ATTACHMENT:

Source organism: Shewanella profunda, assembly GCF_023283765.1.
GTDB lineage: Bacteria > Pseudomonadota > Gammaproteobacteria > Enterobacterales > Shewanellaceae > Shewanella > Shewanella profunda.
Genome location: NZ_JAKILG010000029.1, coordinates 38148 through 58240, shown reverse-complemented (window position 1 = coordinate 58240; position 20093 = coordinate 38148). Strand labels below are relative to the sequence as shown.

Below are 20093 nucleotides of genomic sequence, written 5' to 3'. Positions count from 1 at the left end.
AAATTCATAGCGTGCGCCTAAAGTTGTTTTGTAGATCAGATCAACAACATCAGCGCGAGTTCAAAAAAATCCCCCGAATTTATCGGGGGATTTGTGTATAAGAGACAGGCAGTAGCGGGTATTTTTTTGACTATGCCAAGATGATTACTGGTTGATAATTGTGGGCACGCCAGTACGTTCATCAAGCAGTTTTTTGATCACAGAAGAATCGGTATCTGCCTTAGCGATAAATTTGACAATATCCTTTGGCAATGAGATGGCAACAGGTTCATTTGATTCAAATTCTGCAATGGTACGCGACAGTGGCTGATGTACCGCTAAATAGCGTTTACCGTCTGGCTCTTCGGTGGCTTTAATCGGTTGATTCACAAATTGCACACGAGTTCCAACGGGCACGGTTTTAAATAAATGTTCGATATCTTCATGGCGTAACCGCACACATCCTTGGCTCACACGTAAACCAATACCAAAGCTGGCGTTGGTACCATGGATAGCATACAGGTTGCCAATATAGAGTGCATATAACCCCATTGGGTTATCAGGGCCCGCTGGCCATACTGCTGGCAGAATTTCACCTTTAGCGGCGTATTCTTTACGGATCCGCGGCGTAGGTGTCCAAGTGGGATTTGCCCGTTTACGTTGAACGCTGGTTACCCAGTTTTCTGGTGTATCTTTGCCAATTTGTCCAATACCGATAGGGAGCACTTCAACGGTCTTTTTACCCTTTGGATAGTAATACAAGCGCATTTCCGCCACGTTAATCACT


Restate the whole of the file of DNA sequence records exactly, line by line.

Source organism: Shewanella profunda, assembly GCF_023283765.1.
GTDB lineage: Bacteria > Pseudomonadota > Gammaproteobacteria > Enterobacterales > Shewanellaceae > Shewanella > Shewanella profunda.
Genome location: NZ_JAKILG010000029.1, coordinates 38148 through 58240, shown reverse-complemented (window position 1 = coordinate 58240; position 20093 = coordinate 38148). Strand labels below are relative to the sequence as shown.

Below are 20093 nucleotides of genomic sequence, written 5' to 3'. Positions count from 1 at the left end.
AAATTCATAGCGTGCGCCTAAAGTTGTTTTGTAGATCAGATCAACAACATCAGCGCGAGTTCAAAAAAATCCCCCGAATTTATCGGGGGATTTGTGTATAAGAGACAGGCAGTAGCGGGTATTTTTTTGACTATGCCAAGATGATTACTGGTTGATAATTGTGGGCACGCCAGTACGTTCATCAAGCAGTTTTTTGATCACAGAAGAATCGGTATCTGCCTTAGCGATAAATTTGACAATATCCTTTGGCAATGAGATGGCAACAGGTTCATTTGATTCAAATTCTGCAATGGTACGCGACAGTGGCTGATGTACCGCTAAATAGCGTTTACCGTCTGGCTCTTCGGTGGCTTTAATCGGTTGATTCACAAATTGCACACGAGTTCCAACGGGCACGGTTTTAAATAAATGTTCGATATCTTCATGGCGTAACCGCACACATCCTTGGCTCACACGTAAACCAATACCAAAGCTGGCGTTGGTACCATGGATAGCATACAGGTTGCCAATATAGAGTGCATATAACCCCATTGGGTTATCAGGGCCCGCTGGCCATACTGCTGGCAGAATTTCACCTTTAGCGGCGTATTCTTTACGGATCCGCGGCGTAGGTGTCCAAGTGGGATTTGCCCGTTTACGTTGAACGCTGGTTACCCAGTTTTCTGGTGTATCTTTGCCAATTTGTCCAATACCGATAGGGAGCACTTCAACGGTCTTTTTACCCTTTGGATAGTAATACAAGCGCATTTCCGCCACGTTAATCACT